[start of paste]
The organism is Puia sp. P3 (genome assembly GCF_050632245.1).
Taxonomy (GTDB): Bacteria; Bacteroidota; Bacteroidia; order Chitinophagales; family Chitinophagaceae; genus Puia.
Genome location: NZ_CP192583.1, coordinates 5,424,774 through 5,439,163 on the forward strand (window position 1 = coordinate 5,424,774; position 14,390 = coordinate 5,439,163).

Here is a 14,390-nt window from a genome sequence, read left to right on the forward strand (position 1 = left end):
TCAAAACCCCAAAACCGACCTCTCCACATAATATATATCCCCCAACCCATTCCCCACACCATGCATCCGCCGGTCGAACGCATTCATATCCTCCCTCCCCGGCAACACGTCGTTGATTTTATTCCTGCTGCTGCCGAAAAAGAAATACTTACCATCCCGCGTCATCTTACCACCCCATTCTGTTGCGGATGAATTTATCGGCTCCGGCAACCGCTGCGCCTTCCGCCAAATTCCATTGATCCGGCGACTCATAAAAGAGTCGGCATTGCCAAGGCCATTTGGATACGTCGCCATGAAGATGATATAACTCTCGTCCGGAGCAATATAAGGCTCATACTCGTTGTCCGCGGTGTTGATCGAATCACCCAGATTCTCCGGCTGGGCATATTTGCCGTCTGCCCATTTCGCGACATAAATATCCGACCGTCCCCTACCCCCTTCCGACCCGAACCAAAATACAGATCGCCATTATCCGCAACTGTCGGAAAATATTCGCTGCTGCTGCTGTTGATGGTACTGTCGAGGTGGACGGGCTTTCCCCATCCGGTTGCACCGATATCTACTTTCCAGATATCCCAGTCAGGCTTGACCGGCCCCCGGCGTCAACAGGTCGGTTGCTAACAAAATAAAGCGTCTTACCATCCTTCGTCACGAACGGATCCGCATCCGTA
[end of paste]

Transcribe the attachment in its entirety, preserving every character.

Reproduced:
The organism is Puia sp. P3 (genome assembly GCF_050632245.1).
Taxonomy (GTDB): Bacteria; Bacteroidota; Bacteroidia; order Chitinophagales; family Chitinophagaceae; genus Puia.
Genome location: NZ_CP192583.1, coordinates 5,424,774 through 5,439,163 on the forward strand (window position 1 = coordinate 5,424,774; position 14,390 = coordinate 5,439,163).

Here is a 14,390-nt window from a genome sequence, read left to right on the forward strand (position 1 = left end):
TCAAAACCCCAAAACCGACCTCTCCACATAATATATATCCCCCAACCCATTCCCCACACCATGCATCCGCCGGTCGAACGCATTCATATCCTCCCTCCCCGGCAACACGTCGTTGATTTTATTCCTGCTGCTGCCGAAAAAGAAATACTTACCATCCCGCGTCATCTTACCACCCCATTCTGTTGCGGATGAATTTATCGGCTCCGGCAACCGCTGCGCCTTCCGCCAAATTCCATTGATCCGGCGACTCATAAAAGAGTCGGCATTGCCAAGGCCATTTGGATACGTCGCCATGAAGATGATATAACTCTCGTCCGGAGCAATATAAGGCTCATACTCGTTGTCCGCGGTGTTGATCGAATCACCCAGATTCTCCGGCTGGGCATATTTGCCGTCTGCCCATTTCGCGACATAAATATCCGACCGTCCCCTACCCCCTTCCGACCCGAACCAAAATACAGATCGCCATTATCCGCAACTGTCGGAAAATATTCGCTGCTGCTGCTGTTGATGGTACTGTCGAGGTGGACGGGCTTTCCCCATCCGGTTGCACCGATATCTACTTTCCAGATATCCCAGTCAGGCTTGACCGGCCCCCGGCGTCAACAGGTCGGTTGCTAACAAAATAAAGCGTCTTACCATCCTTCGTCACGAACGGATCCGCATCCGTA